Pfizer – now Pfizer-Allergen, once one of the pillars in Connecticut’s emergent and lucrative bio-science industry -- is moving its headquarters from New York to Ireland. Pfizer is merging with Allergan, which is headquartered in Dublin. The move and merger will save the conjoined company about $2 billion, not chump change in the competitive world of bio-science.
When news of the move to Ireland reached the ears of U.S. House Representative Rosa DeLauro, she affected shock and then fumed, in chorus with Democratic presidential candidate Hillary Clinton, “We cannot continue to allow Pfizer and other corporations to pretend that they are American while reaping the benefits this country has to offer, yet claiming to be another nationality when the tax bill comes. Congress and the administration must do more to prevent these companies from moving their mailboxes abroad to avoid paying taxes in the United States."
No one was quite certain what Mrs. DeLauro had in mind – drawing and quartering the CEO of Pfizer? – but the CEOs of other businesses in high tax Connecticut may be forgiven for assuming that the DeLauro solution to migrating companies probably would involve higher and more punishing taxes for companies that are overly concerned with stockholder prosperity. No one has yet proposed stationing U.S Senator Dick Blumenthal off-shore on a buoy holding up his hand, with several law suits in his teeth, yelling “Stop!”
Every businessman or businesswoman in the United States knows from painful experience that businesses flow from high to low tax states, always seeking the path of least resistance, one unencumbered with high taxes and burdensome regulations. Every politician knows that a regulation, often crafted into law by someone – Mr. Blumenthal comes to mind – who has little or no direct experience in the real business world, is really a consumption tax, since the cost of regulations is passed along to consumers. Mr. Blumenthal, Connecticut first consumer protection U.S. Senator, does not appreciate the connection between such laws and the cost of products and services.
Ireland has long been fertile ground for businesses. In the land of saints and scholars, the corporate tax rate is 12.5%, compared with the 35% Pfizer currently pays in the US, the conversation in pubs is lively, and its politicians manage to be both grasping and entertaining at the same time; blarney softens the sword’s blow. The country suffered grievously when the mortgage bubble burst, but has since recovered, and the presence of Pfizer will bring joy to the hearts of Irish politicians who, like their American counterparts, rely on the revenue and jobs that flow their way when a company decides to pull up roots in Connecticut and move to Dublin. Connecticut’s loss is Ireland’s gain.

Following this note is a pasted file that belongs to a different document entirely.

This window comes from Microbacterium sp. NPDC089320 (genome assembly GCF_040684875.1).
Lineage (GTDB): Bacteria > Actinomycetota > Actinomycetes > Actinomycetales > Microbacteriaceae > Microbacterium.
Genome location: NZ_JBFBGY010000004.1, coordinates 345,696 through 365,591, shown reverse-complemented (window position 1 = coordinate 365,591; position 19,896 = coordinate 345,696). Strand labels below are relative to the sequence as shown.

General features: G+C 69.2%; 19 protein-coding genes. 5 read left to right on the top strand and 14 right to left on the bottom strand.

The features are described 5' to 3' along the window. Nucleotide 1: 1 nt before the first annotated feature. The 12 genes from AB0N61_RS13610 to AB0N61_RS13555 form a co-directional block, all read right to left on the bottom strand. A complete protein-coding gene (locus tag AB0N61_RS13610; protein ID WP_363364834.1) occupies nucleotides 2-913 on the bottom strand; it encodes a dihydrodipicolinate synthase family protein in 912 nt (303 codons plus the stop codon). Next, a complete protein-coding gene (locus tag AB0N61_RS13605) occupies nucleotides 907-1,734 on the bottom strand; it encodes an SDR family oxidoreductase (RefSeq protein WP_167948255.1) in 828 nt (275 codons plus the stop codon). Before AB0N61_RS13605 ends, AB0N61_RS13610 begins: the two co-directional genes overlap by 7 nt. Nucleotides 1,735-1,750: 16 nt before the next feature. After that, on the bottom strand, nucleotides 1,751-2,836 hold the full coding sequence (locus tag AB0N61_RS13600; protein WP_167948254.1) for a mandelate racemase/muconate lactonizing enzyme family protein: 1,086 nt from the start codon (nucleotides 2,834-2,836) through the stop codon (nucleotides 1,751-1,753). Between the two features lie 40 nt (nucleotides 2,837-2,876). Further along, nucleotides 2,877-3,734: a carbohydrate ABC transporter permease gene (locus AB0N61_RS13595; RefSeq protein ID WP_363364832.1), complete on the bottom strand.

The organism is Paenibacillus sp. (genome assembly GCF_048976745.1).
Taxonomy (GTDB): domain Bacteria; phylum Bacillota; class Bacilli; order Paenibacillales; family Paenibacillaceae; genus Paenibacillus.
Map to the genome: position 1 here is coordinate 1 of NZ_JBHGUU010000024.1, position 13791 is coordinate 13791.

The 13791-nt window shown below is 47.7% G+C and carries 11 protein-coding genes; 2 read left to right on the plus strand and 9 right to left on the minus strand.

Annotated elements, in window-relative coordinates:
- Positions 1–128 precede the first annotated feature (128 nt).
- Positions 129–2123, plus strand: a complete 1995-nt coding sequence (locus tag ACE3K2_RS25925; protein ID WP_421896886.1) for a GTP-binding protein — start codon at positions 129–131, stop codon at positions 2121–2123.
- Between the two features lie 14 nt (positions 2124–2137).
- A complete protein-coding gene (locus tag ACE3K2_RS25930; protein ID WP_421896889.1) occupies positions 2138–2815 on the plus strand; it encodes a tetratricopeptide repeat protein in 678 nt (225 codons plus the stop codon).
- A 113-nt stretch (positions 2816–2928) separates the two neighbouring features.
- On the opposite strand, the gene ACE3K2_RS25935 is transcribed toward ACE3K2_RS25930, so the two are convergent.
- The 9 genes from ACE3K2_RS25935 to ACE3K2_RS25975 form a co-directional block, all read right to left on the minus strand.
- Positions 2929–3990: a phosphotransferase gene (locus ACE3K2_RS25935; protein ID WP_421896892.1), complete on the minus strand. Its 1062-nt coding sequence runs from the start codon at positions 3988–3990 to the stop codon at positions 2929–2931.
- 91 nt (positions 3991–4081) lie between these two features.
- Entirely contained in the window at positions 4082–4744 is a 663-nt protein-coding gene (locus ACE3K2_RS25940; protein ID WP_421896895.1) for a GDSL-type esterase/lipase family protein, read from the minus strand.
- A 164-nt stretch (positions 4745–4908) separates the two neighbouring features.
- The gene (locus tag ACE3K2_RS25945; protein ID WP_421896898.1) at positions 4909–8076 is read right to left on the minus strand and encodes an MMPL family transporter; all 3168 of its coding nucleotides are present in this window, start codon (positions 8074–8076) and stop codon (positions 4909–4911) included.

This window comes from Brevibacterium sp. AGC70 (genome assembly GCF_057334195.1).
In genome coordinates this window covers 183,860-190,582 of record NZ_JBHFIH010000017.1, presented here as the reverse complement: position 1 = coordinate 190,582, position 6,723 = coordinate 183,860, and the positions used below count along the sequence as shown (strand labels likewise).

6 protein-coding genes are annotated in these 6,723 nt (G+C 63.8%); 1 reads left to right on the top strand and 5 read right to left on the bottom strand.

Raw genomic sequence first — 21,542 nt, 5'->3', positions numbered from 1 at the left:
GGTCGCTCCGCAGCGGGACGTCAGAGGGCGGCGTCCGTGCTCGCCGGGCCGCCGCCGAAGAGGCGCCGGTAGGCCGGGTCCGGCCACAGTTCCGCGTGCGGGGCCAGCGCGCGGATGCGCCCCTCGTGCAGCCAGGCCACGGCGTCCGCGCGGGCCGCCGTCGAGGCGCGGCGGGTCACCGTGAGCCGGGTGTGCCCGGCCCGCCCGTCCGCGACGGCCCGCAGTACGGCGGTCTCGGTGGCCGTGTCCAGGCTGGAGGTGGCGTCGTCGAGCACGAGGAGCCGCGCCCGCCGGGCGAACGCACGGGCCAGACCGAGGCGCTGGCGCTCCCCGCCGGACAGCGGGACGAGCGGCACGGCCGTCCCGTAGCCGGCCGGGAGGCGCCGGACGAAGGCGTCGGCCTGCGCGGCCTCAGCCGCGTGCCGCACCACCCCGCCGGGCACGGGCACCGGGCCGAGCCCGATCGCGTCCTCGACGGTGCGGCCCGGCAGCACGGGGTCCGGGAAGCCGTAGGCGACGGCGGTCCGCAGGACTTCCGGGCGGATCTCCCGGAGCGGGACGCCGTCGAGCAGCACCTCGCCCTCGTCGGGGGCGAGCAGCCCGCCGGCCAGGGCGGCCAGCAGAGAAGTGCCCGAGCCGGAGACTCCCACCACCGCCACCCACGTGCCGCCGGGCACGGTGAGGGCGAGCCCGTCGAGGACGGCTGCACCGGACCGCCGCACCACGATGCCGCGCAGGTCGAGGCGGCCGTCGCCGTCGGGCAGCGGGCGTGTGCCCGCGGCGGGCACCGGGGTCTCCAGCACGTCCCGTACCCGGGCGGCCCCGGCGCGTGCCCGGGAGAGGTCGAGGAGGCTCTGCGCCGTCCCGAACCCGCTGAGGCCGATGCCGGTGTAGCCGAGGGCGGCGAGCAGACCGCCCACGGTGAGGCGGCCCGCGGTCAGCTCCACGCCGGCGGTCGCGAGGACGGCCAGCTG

Pfizer did not always have devil’s horns on its head. The company was lured to Connecticut by politicians, early practitioners of the art of crony capitalism, who threw millions of taxpayer dollars in its path. When hard times hit Connecticut and the freebies came to an end, Pfizer moved some of its business to Massachusetts. When Pfizer merged with Wyeth in 2009, Groton, Connecticut lost 1,100 jobs due to layoffs; in addition, hundreds of high-paying research jobs were lost to Cambridge, Massachusetts. Because Connecticut has been losing high-paying jobs to other states – and now other countries – state revenues have decreased, even though the state has reported a net increase in employment figures.
Mr. Blumenthal, who continues to pump out regulations at a furious pace, burst into flame when he was visiting a Health Care center in Norwich. The Allergan-Pfizer merger, Mr. Blumenthal said, was "unprecedented in size and scope." U.S. regulators, said Connecticut’s consumer protection Senator, should examine anti-trust laws with a view to preventing the sale. Nice to know that the regulators, Blumenthal among them, who caused the sale may also prevent the inevitable consequences of their handiwork by preventing the sale. One wonders whether Mr. Blumenthal would have drawn his sword as quickly if Allergan, which bought Pfizer, had decided to move its headquarters from Dublin to Groton.
Connecticut politicians, now publicly beating their breasts over a problem they have themselves caused by piling taxes and regulations on Connecticut businesses and taxpayers to pay for their improvident spending, have labeled the attempt to escape excessive taxes and regulations as “inversion,” the outflow of jobs and taxes to other counties. But the problem is larger and more menacing.
We already know Connecticut is losing its high-paying jobs to other states –and even other countries. In 2014, more than 39,000 young adults fled the state, an increase of more than 20 percent from 2007, a Hartford paper noted ominously the day after Thanksgiving. The millennial’s children naturally will follow, along with their retired grandparents. This demographic out-migration should alarm both Mrs. DeLauro and Mr. Blumenthal, who spends part of his time worrying over salmon -- because demography, never easily reversed, is destiny. When the millennials, their fathers and mothers and grandparents, have voted with their feet, shaking the dust of Connecticut from them, to whom will Mr. Blumenthal and Mrs. DeLauro pander for campaign cash to support the life style both multi-millionaires are used to?